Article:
Personnel at hospital A have instituted the following measures to minimize the risk for ARs among patients with a meningomyelocele or congenital genitourinary dysplasias: 1) use of nonlatex supplies during routine care and surgical procedures and 2) combined administration of H2-blockers, corticosteroids, and diphenhydramine hydrochloride during the 24-hour periods before and after all scheduled surgical procedures. Although no further ARs have occurred, the efficacy of these interventions has not been evaluated.

Preliminary results of a nationwide survey of children's hospitals have identified at least 25 other institutions that have reported similar reactions since January 1990 among approximately 75 patients (range: 1-6 patients per institution) with a meningomyelocele and/or congenital genitourinary dysplasias. Reported by: K Kelly, MD, Dept of Allergy Immunology, M Setlock, MD, Dept of Anesthesiology, Medical College of Wisconsin, Milwaukee; JP Davis, MD, State Epidemiologist, Wisconsin Dept of Health and Social Svcs. Center for Devices and Radiologic Health, Food and Drug Administration. Div of Birth Defects and Developmental Disabilities, National Center for Environmental Health and Injury Control; Div of Field Epidemiology, Epidemiology Program Office; Chronic Disease Surveillance Br, Office of Surveillance and Analysis, National Center for Chronic Disease Prevention and Health Promotion; Epidemiology Br, Hospital Infections Program, National Center for Infectious Diseases, CDC.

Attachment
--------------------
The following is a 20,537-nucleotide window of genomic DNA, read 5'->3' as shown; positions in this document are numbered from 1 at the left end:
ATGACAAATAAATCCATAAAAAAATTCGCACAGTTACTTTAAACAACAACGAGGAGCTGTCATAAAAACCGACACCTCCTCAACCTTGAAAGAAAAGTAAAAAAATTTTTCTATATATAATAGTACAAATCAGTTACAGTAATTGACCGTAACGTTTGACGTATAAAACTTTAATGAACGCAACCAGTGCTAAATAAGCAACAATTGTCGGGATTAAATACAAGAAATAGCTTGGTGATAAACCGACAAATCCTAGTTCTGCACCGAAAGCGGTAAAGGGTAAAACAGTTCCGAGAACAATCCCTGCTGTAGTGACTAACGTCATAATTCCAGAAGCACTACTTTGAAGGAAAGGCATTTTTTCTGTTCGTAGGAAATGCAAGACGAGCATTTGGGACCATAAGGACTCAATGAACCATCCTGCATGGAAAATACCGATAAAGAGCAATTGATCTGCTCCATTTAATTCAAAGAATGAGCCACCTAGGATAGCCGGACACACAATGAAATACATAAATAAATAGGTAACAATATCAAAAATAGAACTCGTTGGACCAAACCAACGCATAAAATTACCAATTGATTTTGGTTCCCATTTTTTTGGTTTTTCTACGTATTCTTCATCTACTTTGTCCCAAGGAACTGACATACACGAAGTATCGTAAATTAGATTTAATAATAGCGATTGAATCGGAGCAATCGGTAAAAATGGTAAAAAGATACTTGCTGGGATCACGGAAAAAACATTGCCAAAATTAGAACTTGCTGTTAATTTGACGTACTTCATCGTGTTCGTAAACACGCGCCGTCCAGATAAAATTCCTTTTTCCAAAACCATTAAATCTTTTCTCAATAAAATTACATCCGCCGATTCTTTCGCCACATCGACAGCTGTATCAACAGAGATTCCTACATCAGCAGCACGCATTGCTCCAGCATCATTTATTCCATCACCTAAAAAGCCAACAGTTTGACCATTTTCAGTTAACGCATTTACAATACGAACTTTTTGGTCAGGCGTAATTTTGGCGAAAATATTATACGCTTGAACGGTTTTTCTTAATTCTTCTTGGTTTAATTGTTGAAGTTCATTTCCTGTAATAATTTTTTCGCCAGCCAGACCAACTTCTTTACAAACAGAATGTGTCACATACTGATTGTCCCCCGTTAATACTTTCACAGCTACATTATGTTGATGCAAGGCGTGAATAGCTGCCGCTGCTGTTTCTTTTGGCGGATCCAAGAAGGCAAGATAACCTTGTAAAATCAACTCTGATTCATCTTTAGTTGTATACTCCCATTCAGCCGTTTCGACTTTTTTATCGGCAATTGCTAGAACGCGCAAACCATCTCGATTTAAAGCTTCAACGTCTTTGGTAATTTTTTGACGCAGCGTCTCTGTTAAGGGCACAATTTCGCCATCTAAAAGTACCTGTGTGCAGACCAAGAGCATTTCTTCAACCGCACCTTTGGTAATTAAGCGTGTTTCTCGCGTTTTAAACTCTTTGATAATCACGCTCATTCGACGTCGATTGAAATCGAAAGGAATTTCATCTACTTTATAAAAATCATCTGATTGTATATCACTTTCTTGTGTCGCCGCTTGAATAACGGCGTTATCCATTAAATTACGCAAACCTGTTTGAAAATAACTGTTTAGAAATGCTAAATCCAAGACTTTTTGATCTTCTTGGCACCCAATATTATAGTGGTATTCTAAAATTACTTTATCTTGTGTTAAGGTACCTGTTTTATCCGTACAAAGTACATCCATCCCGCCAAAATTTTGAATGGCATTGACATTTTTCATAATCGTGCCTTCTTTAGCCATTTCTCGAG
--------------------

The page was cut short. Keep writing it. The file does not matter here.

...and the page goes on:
Editorial Note

Editorial Note: